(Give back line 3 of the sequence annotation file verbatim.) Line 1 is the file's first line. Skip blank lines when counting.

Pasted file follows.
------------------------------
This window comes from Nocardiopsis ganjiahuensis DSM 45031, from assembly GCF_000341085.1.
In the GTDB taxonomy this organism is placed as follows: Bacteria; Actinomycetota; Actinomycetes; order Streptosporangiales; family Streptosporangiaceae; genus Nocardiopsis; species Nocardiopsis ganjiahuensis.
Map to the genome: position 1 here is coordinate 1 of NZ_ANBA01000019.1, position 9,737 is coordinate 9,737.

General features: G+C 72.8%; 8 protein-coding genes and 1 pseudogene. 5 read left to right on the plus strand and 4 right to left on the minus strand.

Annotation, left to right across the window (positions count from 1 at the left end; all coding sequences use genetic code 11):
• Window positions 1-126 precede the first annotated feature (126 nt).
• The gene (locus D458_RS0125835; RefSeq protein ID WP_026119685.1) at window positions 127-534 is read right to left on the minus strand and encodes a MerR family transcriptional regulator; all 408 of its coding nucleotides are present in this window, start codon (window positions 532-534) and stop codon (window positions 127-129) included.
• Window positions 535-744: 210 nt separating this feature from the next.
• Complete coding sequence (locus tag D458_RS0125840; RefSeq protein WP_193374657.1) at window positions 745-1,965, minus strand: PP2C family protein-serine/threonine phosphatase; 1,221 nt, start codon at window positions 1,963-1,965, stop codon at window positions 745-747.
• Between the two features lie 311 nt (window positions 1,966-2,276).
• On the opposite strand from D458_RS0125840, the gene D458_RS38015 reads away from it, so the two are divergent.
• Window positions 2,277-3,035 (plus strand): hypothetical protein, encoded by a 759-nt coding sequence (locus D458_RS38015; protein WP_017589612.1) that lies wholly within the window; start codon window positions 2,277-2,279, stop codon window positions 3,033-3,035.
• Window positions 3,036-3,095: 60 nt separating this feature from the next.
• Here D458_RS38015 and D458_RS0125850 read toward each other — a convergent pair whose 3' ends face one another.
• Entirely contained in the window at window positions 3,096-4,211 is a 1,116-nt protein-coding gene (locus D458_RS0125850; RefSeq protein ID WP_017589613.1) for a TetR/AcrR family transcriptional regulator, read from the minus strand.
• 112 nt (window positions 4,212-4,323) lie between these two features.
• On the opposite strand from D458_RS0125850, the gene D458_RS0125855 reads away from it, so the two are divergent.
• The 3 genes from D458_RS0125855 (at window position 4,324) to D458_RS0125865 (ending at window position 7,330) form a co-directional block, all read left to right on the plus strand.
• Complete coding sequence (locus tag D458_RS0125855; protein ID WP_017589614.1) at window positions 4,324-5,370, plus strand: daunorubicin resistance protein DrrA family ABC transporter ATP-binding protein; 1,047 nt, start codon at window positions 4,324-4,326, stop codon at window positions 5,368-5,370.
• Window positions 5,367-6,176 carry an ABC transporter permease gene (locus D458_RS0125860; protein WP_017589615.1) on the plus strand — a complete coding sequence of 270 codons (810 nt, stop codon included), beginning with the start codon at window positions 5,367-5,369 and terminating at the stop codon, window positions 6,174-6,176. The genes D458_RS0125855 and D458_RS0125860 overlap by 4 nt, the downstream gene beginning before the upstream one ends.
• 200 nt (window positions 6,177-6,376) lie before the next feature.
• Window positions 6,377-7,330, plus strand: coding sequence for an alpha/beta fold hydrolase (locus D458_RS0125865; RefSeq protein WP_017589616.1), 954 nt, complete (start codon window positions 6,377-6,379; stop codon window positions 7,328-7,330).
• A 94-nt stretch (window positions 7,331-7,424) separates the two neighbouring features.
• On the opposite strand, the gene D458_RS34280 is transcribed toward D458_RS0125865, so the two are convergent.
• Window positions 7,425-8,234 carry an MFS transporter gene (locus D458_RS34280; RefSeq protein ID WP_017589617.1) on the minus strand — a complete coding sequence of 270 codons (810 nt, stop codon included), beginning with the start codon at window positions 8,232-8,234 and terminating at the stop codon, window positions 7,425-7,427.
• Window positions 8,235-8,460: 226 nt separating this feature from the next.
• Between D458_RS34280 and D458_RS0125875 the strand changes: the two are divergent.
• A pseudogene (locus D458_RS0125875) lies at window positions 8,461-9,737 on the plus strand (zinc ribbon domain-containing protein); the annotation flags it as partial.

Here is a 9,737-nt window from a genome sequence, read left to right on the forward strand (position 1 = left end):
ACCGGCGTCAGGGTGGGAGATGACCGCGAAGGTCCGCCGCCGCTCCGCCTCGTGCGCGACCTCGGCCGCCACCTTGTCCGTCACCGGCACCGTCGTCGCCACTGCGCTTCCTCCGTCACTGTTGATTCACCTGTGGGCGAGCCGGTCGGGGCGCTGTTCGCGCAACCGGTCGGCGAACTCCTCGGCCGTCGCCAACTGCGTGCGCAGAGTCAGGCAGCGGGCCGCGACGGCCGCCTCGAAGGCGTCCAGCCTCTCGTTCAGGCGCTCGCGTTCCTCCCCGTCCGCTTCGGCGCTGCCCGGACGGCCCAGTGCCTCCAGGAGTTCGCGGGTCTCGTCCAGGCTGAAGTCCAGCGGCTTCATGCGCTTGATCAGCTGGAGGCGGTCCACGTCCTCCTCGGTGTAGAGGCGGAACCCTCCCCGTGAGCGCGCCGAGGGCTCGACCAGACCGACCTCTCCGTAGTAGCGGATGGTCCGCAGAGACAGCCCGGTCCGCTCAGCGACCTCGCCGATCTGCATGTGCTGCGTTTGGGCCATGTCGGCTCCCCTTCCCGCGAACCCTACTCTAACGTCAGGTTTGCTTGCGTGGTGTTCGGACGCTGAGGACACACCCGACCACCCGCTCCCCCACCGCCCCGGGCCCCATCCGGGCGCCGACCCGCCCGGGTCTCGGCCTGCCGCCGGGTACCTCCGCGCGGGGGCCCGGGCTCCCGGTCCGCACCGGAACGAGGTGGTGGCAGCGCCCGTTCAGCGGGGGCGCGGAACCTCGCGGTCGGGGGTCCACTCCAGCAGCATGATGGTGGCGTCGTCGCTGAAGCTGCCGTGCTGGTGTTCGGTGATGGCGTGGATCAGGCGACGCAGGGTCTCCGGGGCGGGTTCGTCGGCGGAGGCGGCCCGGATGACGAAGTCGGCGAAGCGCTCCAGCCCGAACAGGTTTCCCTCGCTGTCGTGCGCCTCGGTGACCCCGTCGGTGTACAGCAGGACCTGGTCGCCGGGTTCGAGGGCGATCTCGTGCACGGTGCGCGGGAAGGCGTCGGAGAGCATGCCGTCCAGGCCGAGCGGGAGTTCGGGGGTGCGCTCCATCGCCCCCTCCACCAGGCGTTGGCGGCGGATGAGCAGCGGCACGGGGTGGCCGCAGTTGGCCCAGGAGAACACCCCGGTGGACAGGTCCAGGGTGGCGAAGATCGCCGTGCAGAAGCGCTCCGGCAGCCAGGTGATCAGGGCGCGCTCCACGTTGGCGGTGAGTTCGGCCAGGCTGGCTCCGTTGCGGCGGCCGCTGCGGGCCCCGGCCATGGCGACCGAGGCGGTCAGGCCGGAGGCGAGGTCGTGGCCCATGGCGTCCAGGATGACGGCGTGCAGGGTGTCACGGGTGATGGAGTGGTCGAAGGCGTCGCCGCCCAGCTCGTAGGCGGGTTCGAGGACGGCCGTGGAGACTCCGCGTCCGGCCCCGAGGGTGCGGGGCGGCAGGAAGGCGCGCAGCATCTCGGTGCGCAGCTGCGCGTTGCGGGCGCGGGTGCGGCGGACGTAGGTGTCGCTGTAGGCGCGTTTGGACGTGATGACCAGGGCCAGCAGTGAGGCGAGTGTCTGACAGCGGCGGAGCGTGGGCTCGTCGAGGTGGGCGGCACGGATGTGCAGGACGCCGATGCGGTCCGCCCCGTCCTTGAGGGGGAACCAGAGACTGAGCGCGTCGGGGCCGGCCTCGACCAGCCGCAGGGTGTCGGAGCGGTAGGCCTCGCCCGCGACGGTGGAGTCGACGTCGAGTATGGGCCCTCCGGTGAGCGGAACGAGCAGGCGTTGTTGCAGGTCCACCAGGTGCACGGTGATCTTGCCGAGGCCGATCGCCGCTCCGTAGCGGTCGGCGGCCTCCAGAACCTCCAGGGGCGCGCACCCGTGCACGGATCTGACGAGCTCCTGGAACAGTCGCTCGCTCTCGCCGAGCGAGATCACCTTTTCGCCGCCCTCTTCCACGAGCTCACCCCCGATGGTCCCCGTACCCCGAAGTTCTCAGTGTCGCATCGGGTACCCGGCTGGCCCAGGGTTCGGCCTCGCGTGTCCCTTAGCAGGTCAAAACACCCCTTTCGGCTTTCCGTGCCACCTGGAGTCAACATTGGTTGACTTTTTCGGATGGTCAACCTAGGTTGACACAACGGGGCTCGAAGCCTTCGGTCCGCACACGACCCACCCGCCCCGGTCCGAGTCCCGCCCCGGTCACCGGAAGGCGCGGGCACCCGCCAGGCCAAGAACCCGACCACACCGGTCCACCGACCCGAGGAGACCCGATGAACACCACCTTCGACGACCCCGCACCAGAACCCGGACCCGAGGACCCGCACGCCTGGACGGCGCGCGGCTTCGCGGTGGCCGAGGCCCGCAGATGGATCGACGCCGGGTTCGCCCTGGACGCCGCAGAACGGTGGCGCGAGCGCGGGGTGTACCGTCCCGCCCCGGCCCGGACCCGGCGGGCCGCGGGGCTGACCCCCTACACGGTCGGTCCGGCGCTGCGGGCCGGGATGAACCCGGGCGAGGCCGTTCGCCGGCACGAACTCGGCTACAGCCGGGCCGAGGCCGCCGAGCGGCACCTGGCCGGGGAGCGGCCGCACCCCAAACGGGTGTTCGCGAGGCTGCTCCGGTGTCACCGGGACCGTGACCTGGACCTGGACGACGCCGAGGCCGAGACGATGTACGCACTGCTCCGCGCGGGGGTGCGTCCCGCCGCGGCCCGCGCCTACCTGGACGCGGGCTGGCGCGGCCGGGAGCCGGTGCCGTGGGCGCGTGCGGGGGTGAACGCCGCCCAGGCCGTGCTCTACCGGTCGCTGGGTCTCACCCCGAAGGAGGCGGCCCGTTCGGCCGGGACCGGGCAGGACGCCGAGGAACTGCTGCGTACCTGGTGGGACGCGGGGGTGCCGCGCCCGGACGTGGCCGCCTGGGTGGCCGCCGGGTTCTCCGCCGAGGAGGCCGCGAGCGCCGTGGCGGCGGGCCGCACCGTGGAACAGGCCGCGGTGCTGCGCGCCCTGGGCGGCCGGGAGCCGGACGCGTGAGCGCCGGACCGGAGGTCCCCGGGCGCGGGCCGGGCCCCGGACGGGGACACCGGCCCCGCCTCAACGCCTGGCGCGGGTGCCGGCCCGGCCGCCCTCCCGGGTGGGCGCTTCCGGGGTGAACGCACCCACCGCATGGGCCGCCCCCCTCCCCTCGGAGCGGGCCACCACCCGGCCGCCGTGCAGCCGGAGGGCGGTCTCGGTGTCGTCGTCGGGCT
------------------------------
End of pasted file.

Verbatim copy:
Map to the genome: position 1 here is coordinate 1 of NZ_ANBA01000019.1, position 9,737 is coordinate 9,737.